naturewn.com

Trending Topics research bacteria animal behavior birds climate change

Record Number of Stranded Sea Lions Are Given a Second Chance

  • Text Size - +
  • Print
  • E-mail
May 06, 2014 12:58 PM EDT
sea lions
A marine mammal rescue group said it is seeing a record number of stranded sea lions and seals along the Northern and Central California coast. (Photo : WikiCommons)

A marine mammal rescue group said it is seeing a record number of stranded sea lions and seals along the Northern and Central California coast.

The Marine Mammal Center in Sausalito said as of Monday, it has brought in 446 California sea lions, elephant seals, harbor seals and fur seals this year, according to The Associated Press. That's up from 302 animals admitted over the same period last year.

Share This Story

They are taking in these pups, nourishing them back to health and giving them a second chance at life in the rough seas. Many of the rescued mammals were emaciated and dehydrated.

"They were emaciated, listless," commented Christopher Nagle, a marine biologist at the center, according to the Los Angeles Times. "They were just pitiful."

One sea lion pup eventually taken in by the rescue group was even spotted hopping through an almond orchard a mile from the San Joaquin River in Central California - he was nicknamed "Hoppie."

By March, federal wildlife officials declared an "unusual mortality event," and researchers struggled to figure out why mothers were abandoning their young. One theory is that mothers had to travel further in search of food. Another potential cause is toxins, such as the domoic acid released by algae which has threatened sea lions in the past.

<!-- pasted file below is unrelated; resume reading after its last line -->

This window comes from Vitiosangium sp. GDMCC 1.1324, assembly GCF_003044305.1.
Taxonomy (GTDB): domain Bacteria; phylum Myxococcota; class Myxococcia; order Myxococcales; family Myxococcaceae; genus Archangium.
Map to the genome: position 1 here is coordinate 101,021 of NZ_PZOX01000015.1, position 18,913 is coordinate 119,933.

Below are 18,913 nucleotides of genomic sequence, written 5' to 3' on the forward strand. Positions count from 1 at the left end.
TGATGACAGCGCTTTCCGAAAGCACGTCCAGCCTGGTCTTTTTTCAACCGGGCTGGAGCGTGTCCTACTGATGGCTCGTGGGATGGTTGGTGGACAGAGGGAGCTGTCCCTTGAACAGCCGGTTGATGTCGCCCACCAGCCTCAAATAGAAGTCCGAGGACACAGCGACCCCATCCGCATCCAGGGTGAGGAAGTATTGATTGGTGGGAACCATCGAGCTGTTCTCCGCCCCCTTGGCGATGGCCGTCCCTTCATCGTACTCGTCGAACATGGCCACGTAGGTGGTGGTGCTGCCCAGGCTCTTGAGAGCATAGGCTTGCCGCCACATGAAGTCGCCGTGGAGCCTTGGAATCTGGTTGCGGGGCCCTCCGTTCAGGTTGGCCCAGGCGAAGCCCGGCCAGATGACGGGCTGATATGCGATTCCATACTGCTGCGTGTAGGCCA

The center - funded mostly through private donations and grants - had to make the painful decision of whether to release the pups back into the wild, find them a permanent home if they could not survive on their own or end their life if there was no hope for recovery.

"There are definitely days I feel inadequate, days I wish were different," veterinarian Lauren Palmer said. "But we're making a lot of progress, and helping a lot of animals."

Palmer adds that once they're released she doesn't know how they fare in the wild, but hopes she never has to see them again.

© 2014 NatureWorldNews.com All rights reserved. Do not reproduce without permission.
  • Print
  • E-mail

Join the Conversation

Let's Connect

arrow
Email Newsletter
© Copyright 2014 Nature World News. All Rights Reserved.
About Us Contact Us Privacy Policy Terms&Conditions
Real Time Analytics